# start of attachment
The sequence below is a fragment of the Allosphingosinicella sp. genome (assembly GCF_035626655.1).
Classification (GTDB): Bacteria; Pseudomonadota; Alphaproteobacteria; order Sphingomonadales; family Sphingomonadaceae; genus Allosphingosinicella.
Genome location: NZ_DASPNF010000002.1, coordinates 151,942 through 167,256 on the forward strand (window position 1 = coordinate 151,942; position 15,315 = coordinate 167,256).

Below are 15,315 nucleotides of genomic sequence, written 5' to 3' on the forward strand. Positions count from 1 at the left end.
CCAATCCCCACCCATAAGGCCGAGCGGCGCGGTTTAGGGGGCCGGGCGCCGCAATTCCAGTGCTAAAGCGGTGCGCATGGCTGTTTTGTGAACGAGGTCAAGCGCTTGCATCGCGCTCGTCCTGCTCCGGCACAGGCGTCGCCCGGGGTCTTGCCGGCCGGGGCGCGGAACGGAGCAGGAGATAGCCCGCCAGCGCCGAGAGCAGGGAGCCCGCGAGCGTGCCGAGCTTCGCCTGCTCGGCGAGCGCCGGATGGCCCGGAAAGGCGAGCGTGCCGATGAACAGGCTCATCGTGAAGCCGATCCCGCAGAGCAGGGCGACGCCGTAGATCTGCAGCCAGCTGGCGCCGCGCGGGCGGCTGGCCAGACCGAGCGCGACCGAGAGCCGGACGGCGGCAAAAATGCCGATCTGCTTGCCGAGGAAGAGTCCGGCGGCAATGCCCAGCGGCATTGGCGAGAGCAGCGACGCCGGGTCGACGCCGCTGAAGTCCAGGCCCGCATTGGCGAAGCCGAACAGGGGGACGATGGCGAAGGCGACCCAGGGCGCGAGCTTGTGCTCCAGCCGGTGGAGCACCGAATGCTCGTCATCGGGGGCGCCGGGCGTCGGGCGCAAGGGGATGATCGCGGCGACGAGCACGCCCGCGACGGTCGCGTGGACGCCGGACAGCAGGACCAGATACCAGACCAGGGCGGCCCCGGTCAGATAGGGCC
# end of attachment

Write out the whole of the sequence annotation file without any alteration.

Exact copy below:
The sequence below is a fragment of the Allosphingosinicella sp. genome (assembly GCF_035626655.1).
Classification (GTDB): Bacteria; Pseudomonadota; Alphaproteobacteria; order Sphingomonadales; family Sphingomonadaceae; genus Allosphingosinicella.
Genome location: NZ_DASPNF010000002.1, coordinates 151,942 through 167,256 on the forward strand (window position 1 = coordinate 151,942; position 15,315 = coordinate 167,256).

Below are 15,315 nucleotides of genomic sequence, written 5' to 3' on the forward strand. Positions count from 1 at the left end.
CCAATCCCCACCCATAAGGCCGAGCGGCGCGGTTTAGGGGGCCGGGCGCCGCAATTCCAGTGCTAAAGCGGTGCGCATGGCTGTTTTGTGAACGAGGTCAAGCGCTTGCATCGCGCTCGTCCTGCTCCGGCACAGGCGTCGCCCGGGGTCTTGCCGGCCGGGGCGCGGAACGGAGCAGGAGATAGCCCGCCAGCGCCGAGAGCAGGGAGCCCGCGAGCGTGCCGAGCTTCGCCTGCTCGGCGAGCGCCGGATGGCCCGGAAAGGCGAGCGTGCCGATGAACAGGCTCATCGTGAAGCCGATCCCGCAGAGCAGGGCGACGCCGTAGATCTGCAGCCAGCTGGCGCCGCGCGGGCGGCTGGCCAGACCGAGCGCGACCGAGAGCCGGACGGCGGCAAAAATGCCGATCTGCTTGCCGAGGAAGAGTCCGGCGGCAATGCCCAGCGGCATTGGCGAGAGCAGCGACGCCGGGTCGACGCCGCTGAAGTCCAGGCCCGCATTGGCGAAGCCGAACAGGGGGACGATGGCGAAGGCGACCCAGGGCGCGAGCTTGTGCTCCAGCCGGTGGAGCACCGAATGCTCGTCATCGGGGGCGCCGGGCGTCGGGCGCAAGGGGATGATCGCGGCGACGAGCACGCCCGCGACGGTCGCGTGGACGCCGGACAGCAGGACCAGATACCAGACCAGGGCGGCCCCGGTCAGATAGGGCC